BRASILIA Brazil’s Senate opened the final session in an impeachment trial expected to dismiss President Dilma Rousseff from office on Wednesday and draw the curtain on 13 years of leftist Workers Party rule in Latin America’s largest nation.
Senate aides said that after senators established the final conditions for the vote, a verdict was expected at around 1 p.m. to 2 p.m. local time (1600-1700 GMT).
Rousseff’s supporters seemed resigned to the likelihood that more than two-thirds of the 81-member Senate would convict her of breaking budget laws, the threshold for her dismissal.
Brazil’s first female president has denied any wrongdoing and said the impeachment process was aimed at protecting the interests of the country’s economic elite and rolling back social programs that lifted millions of Brazilians from poverty.
Her opponents, however, hailed the chance to turn the page on a drawn-out political crisis, the country’s worst recession in generations and a sweeping corruption scandal at state oil company Petrobras.
If Rousseff is convicted, a tricky transition awaits her conservative former vice president, Michel Temer, who has served as interim president since the Senate trial began in May and will finish out her term to the end of 2018.
Temer’s chief of staff, Eliseu Padilha, said in a Twitter message that the government expects 60 to 61 votes against Rousseff, a comfortable majority that would confirm Temer in office.
Temer has vowed to boost an economy that has shrunk for six consecutive quarters and implement austerity measures to plug a record budget deficit, which cost Brazil its investment-grade credit rating last year.
Earlier in the day, the government said gross domestic product contracted 0.6 percent in the second quarter, putting the economy on track to post its longest and harshest recession in more than a century.
Still, expectations that the political stalemate could end soon with Rousseff’s impeachment helped bolster investment, which expanded in the second quarter for the first time in three years.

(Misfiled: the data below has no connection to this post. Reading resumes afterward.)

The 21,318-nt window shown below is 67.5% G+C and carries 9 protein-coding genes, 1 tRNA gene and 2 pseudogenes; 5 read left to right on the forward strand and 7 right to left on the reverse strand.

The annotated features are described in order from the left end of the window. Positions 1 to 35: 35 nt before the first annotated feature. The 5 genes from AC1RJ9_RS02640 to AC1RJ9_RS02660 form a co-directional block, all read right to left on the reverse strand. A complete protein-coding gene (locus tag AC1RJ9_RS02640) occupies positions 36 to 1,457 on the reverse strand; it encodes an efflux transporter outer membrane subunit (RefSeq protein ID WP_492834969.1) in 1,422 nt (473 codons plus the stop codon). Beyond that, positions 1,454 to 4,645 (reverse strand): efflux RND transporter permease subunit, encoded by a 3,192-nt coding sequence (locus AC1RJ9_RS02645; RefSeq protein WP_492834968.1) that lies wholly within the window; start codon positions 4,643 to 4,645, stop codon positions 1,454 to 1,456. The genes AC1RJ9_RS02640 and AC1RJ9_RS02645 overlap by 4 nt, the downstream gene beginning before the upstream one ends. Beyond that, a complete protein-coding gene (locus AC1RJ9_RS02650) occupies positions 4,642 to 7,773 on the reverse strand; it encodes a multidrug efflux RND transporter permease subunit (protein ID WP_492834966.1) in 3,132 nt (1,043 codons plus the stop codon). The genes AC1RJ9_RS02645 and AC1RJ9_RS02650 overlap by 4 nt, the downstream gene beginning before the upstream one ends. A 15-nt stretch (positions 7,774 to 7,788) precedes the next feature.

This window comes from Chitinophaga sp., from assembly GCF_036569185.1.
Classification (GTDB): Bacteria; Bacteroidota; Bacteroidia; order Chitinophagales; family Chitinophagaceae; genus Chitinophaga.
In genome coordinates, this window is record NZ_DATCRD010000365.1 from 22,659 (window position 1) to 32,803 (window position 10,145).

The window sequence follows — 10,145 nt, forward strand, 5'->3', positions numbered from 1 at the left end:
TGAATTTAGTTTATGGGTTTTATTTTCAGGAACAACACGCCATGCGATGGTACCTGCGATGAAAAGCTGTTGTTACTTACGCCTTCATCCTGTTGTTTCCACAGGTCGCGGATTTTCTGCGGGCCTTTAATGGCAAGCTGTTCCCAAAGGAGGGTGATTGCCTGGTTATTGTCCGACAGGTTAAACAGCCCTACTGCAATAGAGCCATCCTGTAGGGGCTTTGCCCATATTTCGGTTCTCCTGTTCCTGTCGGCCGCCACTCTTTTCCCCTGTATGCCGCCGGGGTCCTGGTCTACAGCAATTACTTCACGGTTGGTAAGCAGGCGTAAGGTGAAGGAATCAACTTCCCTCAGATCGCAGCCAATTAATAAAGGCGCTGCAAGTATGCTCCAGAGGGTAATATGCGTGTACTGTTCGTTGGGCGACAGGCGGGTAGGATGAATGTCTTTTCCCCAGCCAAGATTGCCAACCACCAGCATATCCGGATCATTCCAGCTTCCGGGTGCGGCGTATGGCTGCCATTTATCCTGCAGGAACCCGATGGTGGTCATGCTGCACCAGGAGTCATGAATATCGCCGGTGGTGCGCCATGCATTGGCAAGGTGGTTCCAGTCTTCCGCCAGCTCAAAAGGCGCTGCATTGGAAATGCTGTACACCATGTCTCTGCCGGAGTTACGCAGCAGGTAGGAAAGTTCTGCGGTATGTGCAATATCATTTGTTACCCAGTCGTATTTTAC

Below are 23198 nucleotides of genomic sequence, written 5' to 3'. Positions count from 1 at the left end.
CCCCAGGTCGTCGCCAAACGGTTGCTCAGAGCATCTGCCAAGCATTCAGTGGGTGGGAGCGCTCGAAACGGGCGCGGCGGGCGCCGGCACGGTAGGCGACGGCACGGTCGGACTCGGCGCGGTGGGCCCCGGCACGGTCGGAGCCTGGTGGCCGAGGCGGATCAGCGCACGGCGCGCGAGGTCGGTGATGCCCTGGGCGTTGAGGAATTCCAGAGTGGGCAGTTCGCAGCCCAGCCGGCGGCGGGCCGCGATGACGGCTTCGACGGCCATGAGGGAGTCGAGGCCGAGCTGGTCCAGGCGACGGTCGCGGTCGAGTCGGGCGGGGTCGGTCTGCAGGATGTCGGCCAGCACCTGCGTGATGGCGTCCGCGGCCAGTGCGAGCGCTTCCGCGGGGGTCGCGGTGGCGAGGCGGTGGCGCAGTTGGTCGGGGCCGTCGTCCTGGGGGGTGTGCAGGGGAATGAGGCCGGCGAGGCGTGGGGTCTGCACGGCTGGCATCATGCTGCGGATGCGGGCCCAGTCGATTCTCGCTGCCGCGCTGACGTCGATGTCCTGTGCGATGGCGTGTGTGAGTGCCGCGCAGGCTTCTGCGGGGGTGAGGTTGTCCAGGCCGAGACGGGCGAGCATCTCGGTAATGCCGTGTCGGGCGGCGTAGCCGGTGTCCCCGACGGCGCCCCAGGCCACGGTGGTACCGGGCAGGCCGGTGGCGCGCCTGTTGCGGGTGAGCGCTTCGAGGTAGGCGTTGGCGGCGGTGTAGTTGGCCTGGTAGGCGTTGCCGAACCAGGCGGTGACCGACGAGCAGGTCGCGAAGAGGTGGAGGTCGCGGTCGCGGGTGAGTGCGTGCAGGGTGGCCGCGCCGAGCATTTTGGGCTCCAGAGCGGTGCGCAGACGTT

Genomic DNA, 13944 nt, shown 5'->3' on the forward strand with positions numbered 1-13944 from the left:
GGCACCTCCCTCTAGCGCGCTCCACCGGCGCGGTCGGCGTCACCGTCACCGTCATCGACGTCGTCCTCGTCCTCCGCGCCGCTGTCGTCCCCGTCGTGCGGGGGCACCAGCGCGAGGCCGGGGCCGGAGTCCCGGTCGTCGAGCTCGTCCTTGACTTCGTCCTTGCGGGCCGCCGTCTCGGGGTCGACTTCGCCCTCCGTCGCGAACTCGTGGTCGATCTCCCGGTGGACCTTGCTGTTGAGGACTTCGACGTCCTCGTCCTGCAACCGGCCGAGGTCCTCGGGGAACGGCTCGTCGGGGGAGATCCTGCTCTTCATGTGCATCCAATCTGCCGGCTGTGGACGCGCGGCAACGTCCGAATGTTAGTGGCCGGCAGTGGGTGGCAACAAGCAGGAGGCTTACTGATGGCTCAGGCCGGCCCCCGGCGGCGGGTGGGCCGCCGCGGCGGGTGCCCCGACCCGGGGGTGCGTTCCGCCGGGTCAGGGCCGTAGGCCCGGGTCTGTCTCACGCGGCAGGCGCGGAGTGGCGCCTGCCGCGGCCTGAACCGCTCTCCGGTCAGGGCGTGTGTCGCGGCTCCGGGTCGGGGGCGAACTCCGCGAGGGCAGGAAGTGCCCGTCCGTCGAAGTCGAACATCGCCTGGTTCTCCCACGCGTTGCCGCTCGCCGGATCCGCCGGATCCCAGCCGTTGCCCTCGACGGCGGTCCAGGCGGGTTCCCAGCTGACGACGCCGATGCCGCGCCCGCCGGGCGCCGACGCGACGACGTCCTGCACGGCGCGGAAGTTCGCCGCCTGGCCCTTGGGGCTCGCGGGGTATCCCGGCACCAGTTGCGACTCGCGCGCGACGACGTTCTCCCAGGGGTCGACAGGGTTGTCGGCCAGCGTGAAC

NOT AN EASY PATH
But even an overwhelming vote to remove Rousseff would not mean an easy path for Temer, due to signs of clear resistance in Congress to his proposals to cap public spending and reform public pensions.
His government also risks getting entangled in the sweeping investigation of kickbacks at Petrobras that has already has ensnared dozens of politicians in Rousseff’s coalition.
The scandal, which also has tarnished Temer’s fractious Brazilian Democratic Movement Party (PMDB), could hobble efforts to restore stability to Brazilian politics and confidence in the economy.
Temer is so sure of the trial’s outcome that he is planning an address to the nation on Wednesday, his aides said. It would follow his expected swearing-in by Congress and a Cabinet meeting to outline his policy priorities.
He then plans to fly to China for a summit of the G20 group of leading economies, hoping to secure pledges of trade and investment.
Rousseff was accused of using money from state banks to bolster spending during an election year in 2014. Wrapping up the Senate trial on Tuesday, her opponents called for her removal not just for breaking budget rules but for plunging Brazil into political and economic crisis.
Rousseff’s popularity fell into single figures in polls this year due to the Petrobras graft investigation and the recession that many Brazilians blame on her government’s interventionist policies.
In an emotional speech on Monday, Rousseff compared the trial to her persecution under Brazil’s 1964-1985 military dictatorship, when she was tortured by security services as a member of a leftist urban guerrilla group.
If convicted by the Senate, Rousseff would become the first Brazilian leader to leave office due to impeachment since 1992, when Fernando Collor de Mello resigned before a final vote in his trial for corruption.
(Additional reporting by Maria Carolina Marcello, Alonso Soto and Anthony Boadle in Brasilia, Brad Haynes and Guillermo Parra-Bernal in São Paulo; Writing by Daniel Flynn and Brad Haynes; Editing by Paul Simao and Jeffrey Benkoe)
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